Is it like this every postseason? It feels like this postseason has been uncommonly stressful, but looking back at previous postseasons, nope, this really is the default. Seems like we should have these every four years, like the Olympics, so we can appreciate them more.
In Saturday night’s incredibly exciting baseball game, the Chicago Cubs defeated the Los Angeles Dodgers, 8-4. It doesn’t read like an incredibly exciting score, but it was certainly an incredibly exciting baseball game. The kind of game that makes a person think things. Thoughts such as ...
1. The Dodgers sure wanted this game
Yeah, it’s a game in the League Championship Series, moron. Of course they wanted it.
Clayton Kershaw goes on short rest tomorrow. Sort-of short rest. Quasi-short rest. Kershaw pitched the ninth inning on Thursday’s Game 5, which makes it super short rest. But he last started on Tuesday, which makes this his regular turn in the rotation. How will this affect him?
Eh, he’s probably still the best pitcher in the world. But a win in Game 1, with the Dodgers winning the game started by a lefty, setting up a chance to take the commanding 2-0 series lead before even playing a single home game, would have ... I don’t know, it would have helped. You can’t argue with that professional baseball analysis. The Dodgers would have been better off if they had won that game.
You can see the stakes, though. Win, and the Dodgers have their left-handed bogeyman out of the picture for a few games, their best starter going in Game 2, and a chance to suck the soul out of the Cubs before they got too excited.
As is, they have their best pitcher — anyone’s best pitcher — going, but it’s a game they absolutely need, not one they absolutely want. Add in the weird, routine-altering shift, and it’s just a little different feeling.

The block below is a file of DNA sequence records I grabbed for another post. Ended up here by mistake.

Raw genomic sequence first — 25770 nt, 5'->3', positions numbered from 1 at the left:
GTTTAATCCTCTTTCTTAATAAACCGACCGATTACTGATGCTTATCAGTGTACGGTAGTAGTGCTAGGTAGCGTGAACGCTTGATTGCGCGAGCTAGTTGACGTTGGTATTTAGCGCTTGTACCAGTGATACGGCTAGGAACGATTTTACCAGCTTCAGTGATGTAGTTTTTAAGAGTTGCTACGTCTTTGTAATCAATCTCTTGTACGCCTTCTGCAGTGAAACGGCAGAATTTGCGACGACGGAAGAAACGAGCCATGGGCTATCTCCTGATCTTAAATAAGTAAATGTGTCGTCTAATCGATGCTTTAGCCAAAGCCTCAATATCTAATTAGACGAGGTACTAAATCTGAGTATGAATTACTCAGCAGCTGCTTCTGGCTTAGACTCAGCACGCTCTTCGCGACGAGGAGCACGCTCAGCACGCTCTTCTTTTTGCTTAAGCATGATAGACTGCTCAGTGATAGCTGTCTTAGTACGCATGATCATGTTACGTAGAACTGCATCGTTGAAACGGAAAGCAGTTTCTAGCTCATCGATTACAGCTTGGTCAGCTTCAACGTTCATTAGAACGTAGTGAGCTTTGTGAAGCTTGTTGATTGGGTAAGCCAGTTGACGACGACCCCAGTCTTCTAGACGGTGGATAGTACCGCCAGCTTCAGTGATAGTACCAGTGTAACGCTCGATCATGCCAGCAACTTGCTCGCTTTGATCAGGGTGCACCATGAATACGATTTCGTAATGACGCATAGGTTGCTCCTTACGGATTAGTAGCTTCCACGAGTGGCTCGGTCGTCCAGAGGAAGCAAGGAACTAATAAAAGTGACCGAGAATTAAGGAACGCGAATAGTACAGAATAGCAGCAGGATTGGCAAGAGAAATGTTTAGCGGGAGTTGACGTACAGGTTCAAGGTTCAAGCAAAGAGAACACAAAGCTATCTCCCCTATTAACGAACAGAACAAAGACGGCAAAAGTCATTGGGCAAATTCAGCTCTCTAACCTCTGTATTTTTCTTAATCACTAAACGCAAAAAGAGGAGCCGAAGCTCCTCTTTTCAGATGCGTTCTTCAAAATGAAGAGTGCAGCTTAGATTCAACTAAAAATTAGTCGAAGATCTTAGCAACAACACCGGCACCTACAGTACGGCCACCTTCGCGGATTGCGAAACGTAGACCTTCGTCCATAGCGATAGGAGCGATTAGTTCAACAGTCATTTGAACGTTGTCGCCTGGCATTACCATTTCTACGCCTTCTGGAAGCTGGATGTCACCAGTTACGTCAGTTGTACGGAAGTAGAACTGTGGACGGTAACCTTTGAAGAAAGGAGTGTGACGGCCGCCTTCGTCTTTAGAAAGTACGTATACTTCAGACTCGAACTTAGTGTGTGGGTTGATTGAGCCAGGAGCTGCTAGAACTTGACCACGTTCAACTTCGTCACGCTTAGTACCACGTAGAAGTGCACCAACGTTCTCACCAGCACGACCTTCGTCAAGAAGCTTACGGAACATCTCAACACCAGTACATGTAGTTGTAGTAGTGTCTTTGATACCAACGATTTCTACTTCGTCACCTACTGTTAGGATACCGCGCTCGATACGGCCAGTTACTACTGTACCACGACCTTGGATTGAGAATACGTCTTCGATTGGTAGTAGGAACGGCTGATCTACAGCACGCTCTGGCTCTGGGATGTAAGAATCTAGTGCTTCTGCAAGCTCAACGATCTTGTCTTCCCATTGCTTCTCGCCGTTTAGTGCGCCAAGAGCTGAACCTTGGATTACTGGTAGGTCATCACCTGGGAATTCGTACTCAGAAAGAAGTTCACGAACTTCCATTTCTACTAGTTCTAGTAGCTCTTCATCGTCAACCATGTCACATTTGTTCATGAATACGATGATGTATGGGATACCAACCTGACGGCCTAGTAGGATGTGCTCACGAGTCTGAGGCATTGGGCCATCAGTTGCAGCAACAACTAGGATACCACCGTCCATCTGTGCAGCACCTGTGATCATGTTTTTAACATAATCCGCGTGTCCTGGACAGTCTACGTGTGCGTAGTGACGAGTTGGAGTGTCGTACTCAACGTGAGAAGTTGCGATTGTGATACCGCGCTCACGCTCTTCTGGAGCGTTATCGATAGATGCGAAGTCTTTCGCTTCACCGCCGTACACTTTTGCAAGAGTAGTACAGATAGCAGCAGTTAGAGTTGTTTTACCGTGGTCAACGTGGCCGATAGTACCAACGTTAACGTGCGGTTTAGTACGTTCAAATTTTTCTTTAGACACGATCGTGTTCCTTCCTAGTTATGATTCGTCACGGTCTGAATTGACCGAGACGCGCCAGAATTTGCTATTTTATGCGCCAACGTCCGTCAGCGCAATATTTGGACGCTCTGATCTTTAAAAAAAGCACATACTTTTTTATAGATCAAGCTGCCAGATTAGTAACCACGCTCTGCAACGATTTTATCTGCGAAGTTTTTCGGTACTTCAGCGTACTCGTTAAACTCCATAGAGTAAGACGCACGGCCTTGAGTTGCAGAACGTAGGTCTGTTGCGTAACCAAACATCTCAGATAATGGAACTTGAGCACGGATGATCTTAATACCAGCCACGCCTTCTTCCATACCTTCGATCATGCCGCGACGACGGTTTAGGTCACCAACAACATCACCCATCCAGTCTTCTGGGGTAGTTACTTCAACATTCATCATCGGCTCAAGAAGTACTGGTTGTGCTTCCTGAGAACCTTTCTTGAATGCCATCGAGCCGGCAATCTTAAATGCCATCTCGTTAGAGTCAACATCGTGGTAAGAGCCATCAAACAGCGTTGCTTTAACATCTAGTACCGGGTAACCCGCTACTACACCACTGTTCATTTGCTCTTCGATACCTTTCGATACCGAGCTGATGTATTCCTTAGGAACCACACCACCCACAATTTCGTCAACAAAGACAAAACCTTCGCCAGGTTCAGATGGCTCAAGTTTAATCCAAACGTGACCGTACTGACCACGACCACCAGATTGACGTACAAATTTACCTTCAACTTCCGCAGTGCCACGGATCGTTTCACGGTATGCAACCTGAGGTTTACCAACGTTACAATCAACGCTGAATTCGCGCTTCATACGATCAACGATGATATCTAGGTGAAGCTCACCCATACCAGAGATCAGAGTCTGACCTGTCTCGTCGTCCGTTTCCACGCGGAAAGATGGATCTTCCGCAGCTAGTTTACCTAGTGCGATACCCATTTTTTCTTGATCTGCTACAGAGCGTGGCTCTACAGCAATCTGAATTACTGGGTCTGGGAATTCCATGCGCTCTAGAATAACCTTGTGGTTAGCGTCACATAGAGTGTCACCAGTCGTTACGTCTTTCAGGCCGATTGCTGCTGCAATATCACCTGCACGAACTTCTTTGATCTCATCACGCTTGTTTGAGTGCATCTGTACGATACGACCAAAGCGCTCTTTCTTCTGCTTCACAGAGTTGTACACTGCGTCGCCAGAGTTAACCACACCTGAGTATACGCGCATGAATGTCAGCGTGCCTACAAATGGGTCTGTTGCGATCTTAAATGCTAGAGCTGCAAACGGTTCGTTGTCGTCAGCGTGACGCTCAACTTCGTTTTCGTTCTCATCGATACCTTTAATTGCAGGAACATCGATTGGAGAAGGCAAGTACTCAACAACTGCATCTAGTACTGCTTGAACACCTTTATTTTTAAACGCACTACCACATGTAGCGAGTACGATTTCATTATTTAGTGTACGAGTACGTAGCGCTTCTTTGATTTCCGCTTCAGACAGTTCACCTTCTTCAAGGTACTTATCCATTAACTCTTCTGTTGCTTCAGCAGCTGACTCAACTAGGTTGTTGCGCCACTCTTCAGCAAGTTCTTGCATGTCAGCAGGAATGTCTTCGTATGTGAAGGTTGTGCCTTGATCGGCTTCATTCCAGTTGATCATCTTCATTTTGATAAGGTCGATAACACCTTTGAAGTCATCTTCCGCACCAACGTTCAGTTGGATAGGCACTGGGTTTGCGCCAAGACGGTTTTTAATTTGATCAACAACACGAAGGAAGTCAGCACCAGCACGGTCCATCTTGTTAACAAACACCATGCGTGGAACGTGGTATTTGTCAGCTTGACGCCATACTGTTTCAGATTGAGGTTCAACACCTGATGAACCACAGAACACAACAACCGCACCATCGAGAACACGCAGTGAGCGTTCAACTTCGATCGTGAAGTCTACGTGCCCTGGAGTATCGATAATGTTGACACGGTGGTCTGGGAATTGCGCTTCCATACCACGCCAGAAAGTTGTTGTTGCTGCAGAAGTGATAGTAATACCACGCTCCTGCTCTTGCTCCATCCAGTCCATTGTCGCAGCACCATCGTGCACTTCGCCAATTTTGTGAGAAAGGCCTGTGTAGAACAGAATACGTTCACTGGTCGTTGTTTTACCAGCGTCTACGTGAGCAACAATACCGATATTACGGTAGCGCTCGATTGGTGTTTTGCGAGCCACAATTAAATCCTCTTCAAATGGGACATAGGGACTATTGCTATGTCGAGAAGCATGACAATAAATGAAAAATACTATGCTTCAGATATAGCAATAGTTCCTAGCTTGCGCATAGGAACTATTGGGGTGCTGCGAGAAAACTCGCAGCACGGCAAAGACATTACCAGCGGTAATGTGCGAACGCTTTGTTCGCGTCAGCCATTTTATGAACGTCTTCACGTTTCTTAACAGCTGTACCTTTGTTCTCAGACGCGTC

2. Joe Maddon almost looked like a dingus
Four Cubs pitchers gave up a run in Game 1. One of them threw 77 pitches. The other three threw 15 or fewer. The Cubs were almost too clever.
First, start with the praise for the Cubs’ bullpen. They have Aroldis Chapman, who displaced a very, very fine closer. They have lefty setup men and righty setup men. They’re stacked. When Maddon takes out a starter in the sixth inning, one who’s absolutely dealing, it’s because he has confidence in the entire bullpen. That’s admirable.
Still, here are the Cubs pitchers I trust more than Jon Lester against the Dodgers:
- Aroldis Chapman to start the inning.
Maaaaybe Hector Rendon for an inning, depending on whom the Dodgers are sending up. Getting away from a 77-pitch Lester to take a two-out pinch-hitting chance — with a two-run lead! — in the bottom of the sixth seems like a very, very dicey move. I’ll use the term "self-assured," but I’m sure the kids will call it something different. It relied on the Cubs’ best reliever being perfect in a newfangled expanded role (which he wasn’t.)
The bullpen gave up runs. But the Cubs won the game, so it doesn’t matter. If they didn’t win, though, there would have been a lot more attention paid to Maddon pulling Lester.
Yet, I think about it now, and which set of pitchers is more likely to allow two runs? The entirety of the Cubs’ bullpen, or an increasingly tiring Jon Lester? Statistically, the latter is probably more likely to falter, so I’m torn.
At the time, though, it looked wrong. When the Cubs’ relievers started coughing up baserunners, it felt wrong. But they survived to take the series lead.
Fine, Maddon’s probably smarter than me, but I’m not happy about it.
3. This tweet makes me happy